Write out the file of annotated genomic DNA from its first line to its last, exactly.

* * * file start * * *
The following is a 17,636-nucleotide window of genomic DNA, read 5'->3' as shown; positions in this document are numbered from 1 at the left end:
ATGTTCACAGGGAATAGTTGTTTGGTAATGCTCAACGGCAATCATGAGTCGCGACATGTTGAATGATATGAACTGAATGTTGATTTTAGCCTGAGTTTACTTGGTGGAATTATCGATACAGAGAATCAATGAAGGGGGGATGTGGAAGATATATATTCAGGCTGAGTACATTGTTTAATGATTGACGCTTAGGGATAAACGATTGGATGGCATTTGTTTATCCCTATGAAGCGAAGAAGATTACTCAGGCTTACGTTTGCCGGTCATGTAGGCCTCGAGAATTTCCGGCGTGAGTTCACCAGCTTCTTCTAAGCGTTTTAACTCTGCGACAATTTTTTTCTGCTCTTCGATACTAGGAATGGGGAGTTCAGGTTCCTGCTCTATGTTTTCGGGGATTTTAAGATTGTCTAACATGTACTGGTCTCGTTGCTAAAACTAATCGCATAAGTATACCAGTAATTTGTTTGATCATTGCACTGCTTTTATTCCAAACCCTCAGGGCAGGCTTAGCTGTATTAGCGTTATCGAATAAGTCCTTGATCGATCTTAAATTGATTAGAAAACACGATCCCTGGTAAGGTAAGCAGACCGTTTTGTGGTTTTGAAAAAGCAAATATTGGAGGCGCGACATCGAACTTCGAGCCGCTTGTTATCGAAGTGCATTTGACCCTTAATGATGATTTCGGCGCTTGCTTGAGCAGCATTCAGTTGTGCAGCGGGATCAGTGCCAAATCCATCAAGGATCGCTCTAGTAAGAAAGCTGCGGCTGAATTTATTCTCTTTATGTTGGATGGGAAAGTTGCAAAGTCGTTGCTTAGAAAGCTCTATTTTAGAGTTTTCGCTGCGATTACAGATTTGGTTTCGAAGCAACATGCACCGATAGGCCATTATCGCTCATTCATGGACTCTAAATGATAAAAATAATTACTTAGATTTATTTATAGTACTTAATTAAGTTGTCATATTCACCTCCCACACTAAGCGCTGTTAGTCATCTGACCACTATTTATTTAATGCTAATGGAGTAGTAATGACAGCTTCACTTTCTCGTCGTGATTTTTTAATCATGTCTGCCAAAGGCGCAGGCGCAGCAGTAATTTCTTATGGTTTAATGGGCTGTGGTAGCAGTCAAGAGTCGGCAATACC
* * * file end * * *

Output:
The following is a 17,636-nucleotide window of genomic DNA, read 5'->3' as shown; positions in this document are numbered from 1 at the left end:
ATGTTCACAGGGAATAGTTGTTTGGTAATGCTCAACGGCAATCATGAGTCGCGACATGTTGAATGATATGAACTGAATGTTGATTTTAGCCTGAGTTTACTTGGTGGAATTATCGATACAGAGAATCAATGAAGGGGGGATGTGGAAGATATATATTCAGGCTGAGTACATTGTTTAATGATTGACGCTTAGGGATAAACGATTGGATGGCATTTGTTTATCCCTATGAAGCGAAGAAGATTACTCAGGCTTACGTTTGCCGGTCATGTAGGCCTCGAGAATTTCCGGCGTGAGTTCACCAGCTTCTTCTAAGCGTTTTAACTCTGCGACAATTTTTTTCTGCTCTTCGATACTAGGAATGGGGAGTTCAGGTTCCTGCTCTATGTTTTCGGGGATTTTAAGATTGTCTAACATGTACTGGTCTCGTTGCTAAAACTAATCGCATAAGTATACCAGTAATTTGTTTGATCATTGCACTGCTTTTATTCCAAACCCTCAGGGCAGGCTTAGCTGTATTAGCGTTATCGAATAAGTCCTTGATCGATCTTAAATTGATTAGAAAACACGATCCCTGGTAAGGTAAGCAGACCGTTTTGTGGTTTTGAAAAAGCAAATATTGGAGGCGCGACATCGAACTTCGAGCCGCTTGTTATCGAAGTGCATTTGACCCTTAATGATGATTTCGGCGCTTGCTTGAGCAGCATTCAGTTGTGCAGCGGGATCAGTGCCAAATCCATCAAGGATCGCTCTAGTAAGAAAGCTGCGGCTGAATTTATTCTCTTTATGTTGGATGGGAAAGTTGCAAAGTCGTTGCTTAGAAAGCTCTATTTTAGAGTTTTCGCTGCGATTACAGATTTGGTTTCGAAGCAACATGCACCGATAGGCCATTATCGCTCATTCATGGACTCTAAATGATAAAAATAATTACTTAGATTTATTTATAGTACTTAATTAAGTTGTCATATTCACCTCCCACACTAAGCGCTGTTAGTCATCTGACCACTATTTATTTAATGCTAATGGAGTAGTAATGACAGCTTCACTTTCTCGTCGTGATTTTTTAATCATGTCTGCCAAAGGCGCAGGCGCAGCAGTAATTTCTTATGGTTTAATGGGCTGTGGTAGCAGTCAAGAGTCGGCAATACC